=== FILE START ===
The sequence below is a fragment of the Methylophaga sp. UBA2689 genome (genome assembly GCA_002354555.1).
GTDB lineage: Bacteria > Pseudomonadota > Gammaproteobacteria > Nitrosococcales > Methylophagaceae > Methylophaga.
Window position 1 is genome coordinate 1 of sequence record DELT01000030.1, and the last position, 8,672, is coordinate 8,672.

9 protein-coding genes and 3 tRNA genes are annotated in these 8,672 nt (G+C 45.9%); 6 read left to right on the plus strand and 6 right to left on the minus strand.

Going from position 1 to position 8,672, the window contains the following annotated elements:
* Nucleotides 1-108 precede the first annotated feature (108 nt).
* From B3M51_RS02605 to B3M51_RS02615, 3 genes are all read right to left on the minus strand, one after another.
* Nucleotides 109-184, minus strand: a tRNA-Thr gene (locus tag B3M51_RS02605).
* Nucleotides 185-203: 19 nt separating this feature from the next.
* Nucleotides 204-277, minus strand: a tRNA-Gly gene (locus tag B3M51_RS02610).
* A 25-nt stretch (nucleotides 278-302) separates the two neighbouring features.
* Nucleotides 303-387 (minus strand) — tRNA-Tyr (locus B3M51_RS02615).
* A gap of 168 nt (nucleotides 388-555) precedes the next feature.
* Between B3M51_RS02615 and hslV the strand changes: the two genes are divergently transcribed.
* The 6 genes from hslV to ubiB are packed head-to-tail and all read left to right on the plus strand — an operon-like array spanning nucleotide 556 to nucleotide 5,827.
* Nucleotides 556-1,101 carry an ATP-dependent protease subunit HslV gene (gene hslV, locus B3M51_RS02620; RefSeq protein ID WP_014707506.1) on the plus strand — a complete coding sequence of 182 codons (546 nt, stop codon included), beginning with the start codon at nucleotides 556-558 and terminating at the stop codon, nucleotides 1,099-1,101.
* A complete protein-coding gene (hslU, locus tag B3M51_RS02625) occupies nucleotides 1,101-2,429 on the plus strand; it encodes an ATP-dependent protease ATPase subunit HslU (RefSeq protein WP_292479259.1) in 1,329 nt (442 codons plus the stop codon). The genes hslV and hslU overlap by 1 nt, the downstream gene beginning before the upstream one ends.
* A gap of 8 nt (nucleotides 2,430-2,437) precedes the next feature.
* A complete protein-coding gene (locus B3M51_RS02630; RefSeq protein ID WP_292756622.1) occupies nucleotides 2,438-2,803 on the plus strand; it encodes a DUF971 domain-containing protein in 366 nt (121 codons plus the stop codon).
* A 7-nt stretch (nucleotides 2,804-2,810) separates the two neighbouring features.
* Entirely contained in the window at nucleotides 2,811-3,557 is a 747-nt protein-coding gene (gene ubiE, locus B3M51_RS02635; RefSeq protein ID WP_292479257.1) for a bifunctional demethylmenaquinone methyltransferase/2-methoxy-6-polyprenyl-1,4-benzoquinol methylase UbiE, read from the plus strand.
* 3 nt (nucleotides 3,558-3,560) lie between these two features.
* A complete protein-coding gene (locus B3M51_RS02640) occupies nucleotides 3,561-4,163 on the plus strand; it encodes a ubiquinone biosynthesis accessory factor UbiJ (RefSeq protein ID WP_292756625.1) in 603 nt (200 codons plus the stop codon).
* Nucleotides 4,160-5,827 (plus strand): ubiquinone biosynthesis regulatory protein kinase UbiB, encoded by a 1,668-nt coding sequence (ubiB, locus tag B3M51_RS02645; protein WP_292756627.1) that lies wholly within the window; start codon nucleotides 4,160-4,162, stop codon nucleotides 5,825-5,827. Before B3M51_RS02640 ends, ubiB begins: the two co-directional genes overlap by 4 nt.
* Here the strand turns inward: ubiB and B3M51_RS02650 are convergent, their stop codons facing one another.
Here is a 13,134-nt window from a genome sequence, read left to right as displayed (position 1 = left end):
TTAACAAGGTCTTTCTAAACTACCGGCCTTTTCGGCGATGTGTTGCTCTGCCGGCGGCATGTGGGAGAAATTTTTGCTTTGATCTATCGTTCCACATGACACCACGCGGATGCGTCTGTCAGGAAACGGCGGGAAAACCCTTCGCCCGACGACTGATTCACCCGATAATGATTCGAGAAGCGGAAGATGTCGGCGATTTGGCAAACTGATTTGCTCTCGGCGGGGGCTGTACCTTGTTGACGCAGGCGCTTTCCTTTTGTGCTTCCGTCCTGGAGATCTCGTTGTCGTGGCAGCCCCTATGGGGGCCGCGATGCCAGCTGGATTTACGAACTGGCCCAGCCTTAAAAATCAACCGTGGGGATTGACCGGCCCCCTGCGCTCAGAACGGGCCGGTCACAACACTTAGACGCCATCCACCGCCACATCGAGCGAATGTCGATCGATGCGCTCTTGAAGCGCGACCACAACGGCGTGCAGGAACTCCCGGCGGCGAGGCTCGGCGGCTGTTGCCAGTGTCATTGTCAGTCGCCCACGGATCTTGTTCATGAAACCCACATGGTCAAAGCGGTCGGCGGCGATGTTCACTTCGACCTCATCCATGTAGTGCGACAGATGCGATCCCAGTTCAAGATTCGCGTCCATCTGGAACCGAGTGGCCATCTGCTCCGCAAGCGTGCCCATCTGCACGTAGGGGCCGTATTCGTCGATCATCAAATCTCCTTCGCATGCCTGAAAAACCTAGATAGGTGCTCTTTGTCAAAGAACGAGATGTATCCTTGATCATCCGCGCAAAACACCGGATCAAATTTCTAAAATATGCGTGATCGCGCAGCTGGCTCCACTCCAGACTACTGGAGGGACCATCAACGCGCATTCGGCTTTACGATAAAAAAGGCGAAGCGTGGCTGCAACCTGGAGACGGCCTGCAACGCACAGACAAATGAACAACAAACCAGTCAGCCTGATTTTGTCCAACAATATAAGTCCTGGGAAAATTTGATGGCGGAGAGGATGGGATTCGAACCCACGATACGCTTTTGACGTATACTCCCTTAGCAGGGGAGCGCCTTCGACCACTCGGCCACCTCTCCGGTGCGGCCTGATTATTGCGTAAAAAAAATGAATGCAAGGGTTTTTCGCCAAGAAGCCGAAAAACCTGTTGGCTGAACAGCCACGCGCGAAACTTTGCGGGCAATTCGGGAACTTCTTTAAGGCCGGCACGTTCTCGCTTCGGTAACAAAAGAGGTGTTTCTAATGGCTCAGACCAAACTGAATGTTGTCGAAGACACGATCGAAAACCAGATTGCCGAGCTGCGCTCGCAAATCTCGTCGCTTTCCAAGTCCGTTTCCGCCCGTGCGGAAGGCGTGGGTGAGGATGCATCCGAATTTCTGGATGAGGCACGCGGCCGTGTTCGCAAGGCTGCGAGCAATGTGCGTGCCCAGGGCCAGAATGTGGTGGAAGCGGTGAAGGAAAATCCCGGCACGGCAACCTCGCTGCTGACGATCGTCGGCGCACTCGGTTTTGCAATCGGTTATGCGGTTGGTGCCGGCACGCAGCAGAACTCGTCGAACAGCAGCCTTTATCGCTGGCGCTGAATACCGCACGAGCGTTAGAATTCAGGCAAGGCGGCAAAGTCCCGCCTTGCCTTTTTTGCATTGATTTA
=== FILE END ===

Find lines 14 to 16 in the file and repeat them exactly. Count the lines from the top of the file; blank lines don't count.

* Between B3M51_RS02615 and hslV the strand changes: the two genes are divergently transcribed.
* The 6 genes from hslV to ubiB are packed head-to-tail and all read left to right on the plus strand — an operon-like array spanning nucleotide 556 to nucleotide 5,827.
* Nucleotides 556-1,101 carry an ATP-dependent protease subunit HslV gene (gene hslV, locus B3M51_RS02620; RefSeq protein ID WP_014707506.1) on the plus strand — a complete coding sequence of 182 codons (546 nt, stop codon included), beginning with the start codon at nucleotides 556-558 and terminating at the stop codon, nucleotides 1,099-1,101.